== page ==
Good Field, Good Harvest

A Kandahar farmer calls the “Good Field, Good Harvest” radio program to get answers to his agriculture questions.
A Kandahar farmer calls the “Good Field, Good Harvest” radio program to get answers to his agriculture questions.
A new media initiative is connecting Kandahar farmers with agricultural experts.
Each year, Abdul Kabir noticed his barley yield dropping from the year before.  When a friend told him about a new call-in radio program where he could talk about his problem with a government expert, the farmer in the Dand District of southern Afghanistan was skeptical.  He’d never heard of an agricultural extension agent, much less talked to one.
But one Tuesday evening, he sat under a tree with his transistor radio in one hand, his cell phone in the other, and tuned in to “Good Field, Good Harvest,” a new initiative by USAID’s Afghanistan Vouchers for Increased Production in Agriculture (AVIPA) Plus.
At first, hearing a radio drama in progress, he wasn’t sure if he’d found the right program.  “These two people were arguing about best farming practices.  And then people started calling in with questions.”
The live half-hour program opens with dramatic renderings of AVIPA Plus agricultural training manuals followed by panelists from the provincial office of the Ministry of Agriculture, Irrigation and Livestock (MAIL) and Kandahar University who field calls on topics ranging from crop diseases to irrigation techniques.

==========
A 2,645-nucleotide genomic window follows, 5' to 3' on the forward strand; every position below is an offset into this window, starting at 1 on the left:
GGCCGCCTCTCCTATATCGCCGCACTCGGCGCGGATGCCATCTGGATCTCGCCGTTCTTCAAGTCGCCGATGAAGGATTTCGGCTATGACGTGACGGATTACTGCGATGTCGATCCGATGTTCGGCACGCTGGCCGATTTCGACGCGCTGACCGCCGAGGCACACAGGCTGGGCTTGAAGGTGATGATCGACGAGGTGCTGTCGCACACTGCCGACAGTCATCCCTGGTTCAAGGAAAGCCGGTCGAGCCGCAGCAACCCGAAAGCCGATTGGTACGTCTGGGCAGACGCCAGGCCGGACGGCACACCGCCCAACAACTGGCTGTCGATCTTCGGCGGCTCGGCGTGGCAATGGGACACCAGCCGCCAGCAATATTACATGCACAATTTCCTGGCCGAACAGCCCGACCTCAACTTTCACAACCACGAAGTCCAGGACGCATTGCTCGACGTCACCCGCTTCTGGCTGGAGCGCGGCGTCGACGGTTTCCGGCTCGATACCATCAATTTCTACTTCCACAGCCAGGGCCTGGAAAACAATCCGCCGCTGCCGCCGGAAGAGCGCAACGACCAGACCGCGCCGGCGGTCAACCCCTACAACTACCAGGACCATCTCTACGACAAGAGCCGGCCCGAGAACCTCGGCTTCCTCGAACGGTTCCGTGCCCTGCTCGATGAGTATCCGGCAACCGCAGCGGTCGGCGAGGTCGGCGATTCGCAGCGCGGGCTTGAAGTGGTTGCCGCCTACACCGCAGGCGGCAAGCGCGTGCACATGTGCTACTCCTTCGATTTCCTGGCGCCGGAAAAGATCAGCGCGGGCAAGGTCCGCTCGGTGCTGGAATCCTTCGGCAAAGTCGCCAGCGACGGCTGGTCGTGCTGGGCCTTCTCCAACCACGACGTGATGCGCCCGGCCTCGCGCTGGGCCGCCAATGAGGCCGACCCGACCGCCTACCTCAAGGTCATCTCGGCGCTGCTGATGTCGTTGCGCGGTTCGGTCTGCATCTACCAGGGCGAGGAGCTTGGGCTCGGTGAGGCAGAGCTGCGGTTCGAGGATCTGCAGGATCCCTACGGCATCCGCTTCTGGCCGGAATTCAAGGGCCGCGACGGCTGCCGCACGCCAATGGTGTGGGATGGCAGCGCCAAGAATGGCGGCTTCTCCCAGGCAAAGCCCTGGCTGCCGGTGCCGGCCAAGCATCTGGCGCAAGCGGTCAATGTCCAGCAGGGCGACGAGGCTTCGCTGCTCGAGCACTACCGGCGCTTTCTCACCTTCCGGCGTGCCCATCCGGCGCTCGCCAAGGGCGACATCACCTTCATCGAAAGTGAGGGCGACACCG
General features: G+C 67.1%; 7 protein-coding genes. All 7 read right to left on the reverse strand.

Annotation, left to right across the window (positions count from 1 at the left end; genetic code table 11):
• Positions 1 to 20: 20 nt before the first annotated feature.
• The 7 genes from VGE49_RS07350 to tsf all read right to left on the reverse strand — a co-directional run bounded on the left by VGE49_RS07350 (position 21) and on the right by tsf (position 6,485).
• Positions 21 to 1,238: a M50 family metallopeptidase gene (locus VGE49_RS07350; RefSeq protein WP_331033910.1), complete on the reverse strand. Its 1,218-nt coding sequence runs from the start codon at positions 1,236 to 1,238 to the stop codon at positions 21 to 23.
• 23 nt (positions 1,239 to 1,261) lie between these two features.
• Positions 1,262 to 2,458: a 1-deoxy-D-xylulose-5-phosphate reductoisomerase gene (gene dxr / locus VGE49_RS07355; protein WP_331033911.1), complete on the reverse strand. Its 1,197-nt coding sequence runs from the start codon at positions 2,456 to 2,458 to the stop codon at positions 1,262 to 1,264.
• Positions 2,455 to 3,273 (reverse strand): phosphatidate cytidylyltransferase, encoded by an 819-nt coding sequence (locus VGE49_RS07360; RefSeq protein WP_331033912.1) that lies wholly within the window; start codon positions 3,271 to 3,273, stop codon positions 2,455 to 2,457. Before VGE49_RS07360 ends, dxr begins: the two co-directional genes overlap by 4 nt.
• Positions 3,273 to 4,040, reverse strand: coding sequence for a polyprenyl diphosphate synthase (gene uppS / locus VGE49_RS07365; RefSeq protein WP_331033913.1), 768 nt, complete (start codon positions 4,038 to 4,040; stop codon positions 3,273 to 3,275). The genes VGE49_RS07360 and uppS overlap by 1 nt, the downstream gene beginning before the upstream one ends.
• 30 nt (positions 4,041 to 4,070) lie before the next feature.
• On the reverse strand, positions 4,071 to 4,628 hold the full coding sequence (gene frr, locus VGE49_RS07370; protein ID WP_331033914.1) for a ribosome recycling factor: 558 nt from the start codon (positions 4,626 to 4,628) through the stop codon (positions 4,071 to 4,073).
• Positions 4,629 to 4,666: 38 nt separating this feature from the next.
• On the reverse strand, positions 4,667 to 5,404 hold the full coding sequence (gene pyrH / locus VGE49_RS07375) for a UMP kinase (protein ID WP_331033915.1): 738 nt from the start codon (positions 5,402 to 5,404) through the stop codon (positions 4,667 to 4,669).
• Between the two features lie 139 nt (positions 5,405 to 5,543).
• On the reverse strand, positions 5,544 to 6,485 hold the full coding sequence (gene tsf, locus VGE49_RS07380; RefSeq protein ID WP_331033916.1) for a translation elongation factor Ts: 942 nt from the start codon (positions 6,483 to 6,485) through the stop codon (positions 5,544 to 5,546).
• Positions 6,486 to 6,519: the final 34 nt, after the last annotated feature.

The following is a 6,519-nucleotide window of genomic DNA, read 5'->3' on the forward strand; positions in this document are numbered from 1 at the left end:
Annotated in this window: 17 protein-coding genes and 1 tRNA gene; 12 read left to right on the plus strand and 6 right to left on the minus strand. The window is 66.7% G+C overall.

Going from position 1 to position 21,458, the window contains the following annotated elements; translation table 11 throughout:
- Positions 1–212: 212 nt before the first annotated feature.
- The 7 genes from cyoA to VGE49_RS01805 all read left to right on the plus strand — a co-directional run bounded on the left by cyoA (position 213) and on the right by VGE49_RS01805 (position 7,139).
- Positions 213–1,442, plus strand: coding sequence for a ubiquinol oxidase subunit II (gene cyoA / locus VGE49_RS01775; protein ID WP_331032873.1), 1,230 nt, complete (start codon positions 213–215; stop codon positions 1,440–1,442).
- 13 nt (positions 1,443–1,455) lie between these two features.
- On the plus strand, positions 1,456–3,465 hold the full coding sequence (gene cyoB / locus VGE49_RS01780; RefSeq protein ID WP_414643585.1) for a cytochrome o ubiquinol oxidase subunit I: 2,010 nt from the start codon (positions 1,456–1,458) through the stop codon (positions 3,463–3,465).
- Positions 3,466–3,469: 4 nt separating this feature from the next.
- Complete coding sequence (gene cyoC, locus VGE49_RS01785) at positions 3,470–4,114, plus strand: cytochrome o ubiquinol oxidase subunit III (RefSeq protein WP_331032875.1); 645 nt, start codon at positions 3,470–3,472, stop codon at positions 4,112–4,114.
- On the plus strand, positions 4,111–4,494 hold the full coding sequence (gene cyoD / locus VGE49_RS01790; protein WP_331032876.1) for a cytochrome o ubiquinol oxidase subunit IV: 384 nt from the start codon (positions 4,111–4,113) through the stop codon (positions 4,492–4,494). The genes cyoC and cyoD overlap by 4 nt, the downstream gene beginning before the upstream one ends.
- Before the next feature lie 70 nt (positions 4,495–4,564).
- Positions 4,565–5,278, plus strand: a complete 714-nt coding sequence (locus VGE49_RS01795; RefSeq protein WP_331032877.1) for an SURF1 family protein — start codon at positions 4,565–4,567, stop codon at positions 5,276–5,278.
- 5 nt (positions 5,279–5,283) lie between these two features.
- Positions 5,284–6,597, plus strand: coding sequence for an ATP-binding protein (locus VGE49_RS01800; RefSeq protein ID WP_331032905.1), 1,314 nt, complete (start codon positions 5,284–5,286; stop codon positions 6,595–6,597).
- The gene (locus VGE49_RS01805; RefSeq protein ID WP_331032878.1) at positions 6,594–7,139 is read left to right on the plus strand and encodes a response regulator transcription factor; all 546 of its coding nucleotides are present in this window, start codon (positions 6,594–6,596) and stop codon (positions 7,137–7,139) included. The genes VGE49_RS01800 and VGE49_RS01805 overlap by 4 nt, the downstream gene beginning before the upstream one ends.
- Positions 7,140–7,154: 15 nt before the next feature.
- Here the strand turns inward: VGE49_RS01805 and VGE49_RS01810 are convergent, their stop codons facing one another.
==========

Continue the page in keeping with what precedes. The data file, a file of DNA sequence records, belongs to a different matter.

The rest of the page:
Mohammed Aref, a Kandahar MAIL Extension Agent, was one of the radio panelists fielding questions that evening.  A farmer himself, he understands the difficulties farmers face, especially in outlying areas far from government resources.
“We have the information that farmers need, but most of them don’t know about us,” he said.  “People get excited hearing their voice on the radio.  But the real excitement is that they can get solid information and improve their farms.”
He adds that radio is the best means to disseminate information in an area where 80 percent of the population is illiterate and few have TVs.
The radio program airs twice weekly in Kandahar, one of the key target areas for AVIPA Plus stabilization initiatives.  It currently reaches some 700,000 listeners in ten Kandahar districts.
“This is something we’ve needed for a long time,” said Abdul.  “I don’t have time to go to a government office every time I have a farming question.  Now I can just call it in.”
Abdul Kabir got the answers he needed for his next barley crop.  He knows how to improve his field preparation to get a better harvest next season.  He also got something more: a sense of connection to his government and the resources at his disposal.

Last updated: January 05, 2015

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